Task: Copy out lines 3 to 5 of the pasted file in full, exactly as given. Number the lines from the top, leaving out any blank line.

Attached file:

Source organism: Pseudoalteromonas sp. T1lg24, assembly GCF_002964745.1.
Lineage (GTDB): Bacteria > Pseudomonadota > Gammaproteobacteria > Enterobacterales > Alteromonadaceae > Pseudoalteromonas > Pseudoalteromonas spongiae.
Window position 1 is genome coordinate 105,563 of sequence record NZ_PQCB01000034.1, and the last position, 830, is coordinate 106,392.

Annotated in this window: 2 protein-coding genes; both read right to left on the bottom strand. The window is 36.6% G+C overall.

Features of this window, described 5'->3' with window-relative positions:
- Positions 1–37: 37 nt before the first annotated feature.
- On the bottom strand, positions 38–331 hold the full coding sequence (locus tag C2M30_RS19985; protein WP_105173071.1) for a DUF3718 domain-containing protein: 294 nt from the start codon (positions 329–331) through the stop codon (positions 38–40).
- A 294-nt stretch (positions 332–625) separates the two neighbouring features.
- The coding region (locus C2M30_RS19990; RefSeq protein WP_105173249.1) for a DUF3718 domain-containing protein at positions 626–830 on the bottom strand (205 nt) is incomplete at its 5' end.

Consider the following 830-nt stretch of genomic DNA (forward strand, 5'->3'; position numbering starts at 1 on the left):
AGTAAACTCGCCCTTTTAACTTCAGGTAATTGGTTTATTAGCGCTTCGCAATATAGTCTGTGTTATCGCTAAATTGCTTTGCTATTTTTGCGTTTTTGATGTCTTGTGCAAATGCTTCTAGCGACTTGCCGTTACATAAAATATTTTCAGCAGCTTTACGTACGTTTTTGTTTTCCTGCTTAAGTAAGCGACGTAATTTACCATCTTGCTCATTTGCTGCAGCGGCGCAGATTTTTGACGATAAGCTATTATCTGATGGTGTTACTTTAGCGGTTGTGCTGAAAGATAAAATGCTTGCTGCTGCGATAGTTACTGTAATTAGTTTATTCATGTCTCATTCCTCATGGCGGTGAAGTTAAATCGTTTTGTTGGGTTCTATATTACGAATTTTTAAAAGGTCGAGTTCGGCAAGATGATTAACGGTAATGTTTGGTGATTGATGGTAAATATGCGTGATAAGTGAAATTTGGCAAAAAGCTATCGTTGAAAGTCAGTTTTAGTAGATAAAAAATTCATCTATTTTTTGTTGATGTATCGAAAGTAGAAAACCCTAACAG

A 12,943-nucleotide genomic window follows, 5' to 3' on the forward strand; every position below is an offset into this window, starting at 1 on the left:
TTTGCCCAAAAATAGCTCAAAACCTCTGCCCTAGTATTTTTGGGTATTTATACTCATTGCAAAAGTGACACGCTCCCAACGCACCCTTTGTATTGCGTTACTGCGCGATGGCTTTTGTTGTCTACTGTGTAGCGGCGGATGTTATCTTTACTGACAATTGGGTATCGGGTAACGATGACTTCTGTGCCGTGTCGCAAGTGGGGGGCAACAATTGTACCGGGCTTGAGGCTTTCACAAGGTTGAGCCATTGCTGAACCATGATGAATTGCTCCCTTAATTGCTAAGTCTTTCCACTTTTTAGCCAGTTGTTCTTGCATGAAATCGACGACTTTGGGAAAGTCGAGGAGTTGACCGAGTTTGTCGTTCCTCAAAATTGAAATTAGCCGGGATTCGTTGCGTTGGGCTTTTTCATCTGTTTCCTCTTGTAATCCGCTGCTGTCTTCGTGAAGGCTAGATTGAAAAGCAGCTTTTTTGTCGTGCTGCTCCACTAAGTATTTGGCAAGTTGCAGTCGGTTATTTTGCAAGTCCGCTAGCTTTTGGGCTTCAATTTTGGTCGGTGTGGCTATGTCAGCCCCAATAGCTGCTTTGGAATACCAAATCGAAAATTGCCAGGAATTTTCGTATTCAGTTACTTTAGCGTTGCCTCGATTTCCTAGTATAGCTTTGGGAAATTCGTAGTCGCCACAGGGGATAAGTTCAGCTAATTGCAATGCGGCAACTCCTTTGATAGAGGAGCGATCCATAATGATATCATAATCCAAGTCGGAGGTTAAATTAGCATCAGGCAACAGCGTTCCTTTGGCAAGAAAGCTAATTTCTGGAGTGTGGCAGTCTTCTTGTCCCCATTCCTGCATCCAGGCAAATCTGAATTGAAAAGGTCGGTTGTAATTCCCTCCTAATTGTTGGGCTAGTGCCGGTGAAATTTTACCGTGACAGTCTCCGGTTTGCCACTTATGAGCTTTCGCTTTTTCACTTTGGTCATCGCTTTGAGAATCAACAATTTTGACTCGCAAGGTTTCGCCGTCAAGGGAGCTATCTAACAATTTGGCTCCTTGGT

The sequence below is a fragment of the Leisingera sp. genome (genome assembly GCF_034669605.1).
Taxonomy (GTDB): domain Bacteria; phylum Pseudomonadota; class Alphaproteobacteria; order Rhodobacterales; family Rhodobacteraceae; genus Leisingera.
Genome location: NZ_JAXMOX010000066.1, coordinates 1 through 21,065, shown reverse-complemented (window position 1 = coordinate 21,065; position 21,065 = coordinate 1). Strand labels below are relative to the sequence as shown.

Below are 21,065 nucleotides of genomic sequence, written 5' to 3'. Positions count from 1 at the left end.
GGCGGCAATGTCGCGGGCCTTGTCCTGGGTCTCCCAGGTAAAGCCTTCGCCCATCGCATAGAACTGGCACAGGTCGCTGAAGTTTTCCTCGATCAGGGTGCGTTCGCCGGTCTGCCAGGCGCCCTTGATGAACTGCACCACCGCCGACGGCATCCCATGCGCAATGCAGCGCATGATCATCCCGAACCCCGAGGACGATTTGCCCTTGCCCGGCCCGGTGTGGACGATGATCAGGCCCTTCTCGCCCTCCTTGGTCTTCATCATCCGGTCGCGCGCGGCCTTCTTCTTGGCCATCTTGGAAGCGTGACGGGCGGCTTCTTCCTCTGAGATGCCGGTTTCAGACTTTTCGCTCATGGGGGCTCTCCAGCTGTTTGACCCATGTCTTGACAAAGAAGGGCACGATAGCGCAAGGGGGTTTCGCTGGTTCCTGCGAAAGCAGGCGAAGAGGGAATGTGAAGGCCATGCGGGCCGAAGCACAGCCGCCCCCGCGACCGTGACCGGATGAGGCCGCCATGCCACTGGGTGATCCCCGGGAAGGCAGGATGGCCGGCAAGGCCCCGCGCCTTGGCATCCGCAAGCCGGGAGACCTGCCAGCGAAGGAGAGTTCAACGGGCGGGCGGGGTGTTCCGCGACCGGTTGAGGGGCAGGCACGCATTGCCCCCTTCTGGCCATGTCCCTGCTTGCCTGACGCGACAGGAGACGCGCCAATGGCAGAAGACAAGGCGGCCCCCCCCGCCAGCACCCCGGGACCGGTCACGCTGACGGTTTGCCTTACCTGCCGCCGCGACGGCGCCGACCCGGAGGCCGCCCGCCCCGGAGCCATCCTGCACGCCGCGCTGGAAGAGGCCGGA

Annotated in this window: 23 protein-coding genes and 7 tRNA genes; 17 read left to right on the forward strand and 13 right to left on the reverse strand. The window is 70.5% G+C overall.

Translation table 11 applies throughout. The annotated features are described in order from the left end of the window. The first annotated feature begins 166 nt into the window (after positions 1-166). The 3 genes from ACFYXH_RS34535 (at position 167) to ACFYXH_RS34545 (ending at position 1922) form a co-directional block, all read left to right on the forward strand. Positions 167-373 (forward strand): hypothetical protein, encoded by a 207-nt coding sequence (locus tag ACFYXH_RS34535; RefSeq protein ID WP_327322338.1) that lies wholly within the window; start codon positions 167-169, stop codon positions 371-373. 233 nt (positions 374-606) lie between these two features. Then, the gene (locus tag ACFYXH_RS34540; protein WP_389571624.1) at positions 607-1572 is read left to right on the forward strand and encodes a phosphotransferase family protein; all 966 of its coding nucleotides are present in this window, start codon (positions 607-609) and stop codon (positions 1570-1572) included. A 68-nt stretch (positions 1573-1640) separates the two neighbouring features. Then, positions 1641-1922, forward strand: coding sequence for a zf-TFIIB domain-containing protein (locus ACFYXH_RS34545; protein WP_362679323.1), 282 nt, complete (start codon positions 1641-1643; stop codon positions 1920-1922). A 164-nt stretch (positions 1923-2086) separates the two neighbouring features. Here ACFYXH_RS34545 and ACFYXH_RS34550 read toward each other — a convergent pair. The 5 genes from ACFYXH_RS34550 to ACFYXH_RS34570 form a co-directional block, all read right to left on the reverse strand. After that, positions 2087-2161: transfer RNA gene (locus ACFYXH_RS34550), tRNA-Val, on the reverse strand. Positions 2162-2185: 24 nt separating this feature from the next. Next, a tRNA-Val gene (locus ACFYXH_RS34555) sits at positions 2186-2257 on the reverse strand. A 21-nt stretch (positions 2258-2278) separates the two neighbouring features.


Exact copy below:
Window position 1 is genome coordinate 105,563 of sequence record NZ_PQCB01000034.1, and the last position, 830, is coordinate 106,392.

Annotated in this window: 2 protein-coding genes; both read right to left on the bottom strand. The window is 36.6% G+C overall.

Features of this window, described 5'->3' with window-relative positions: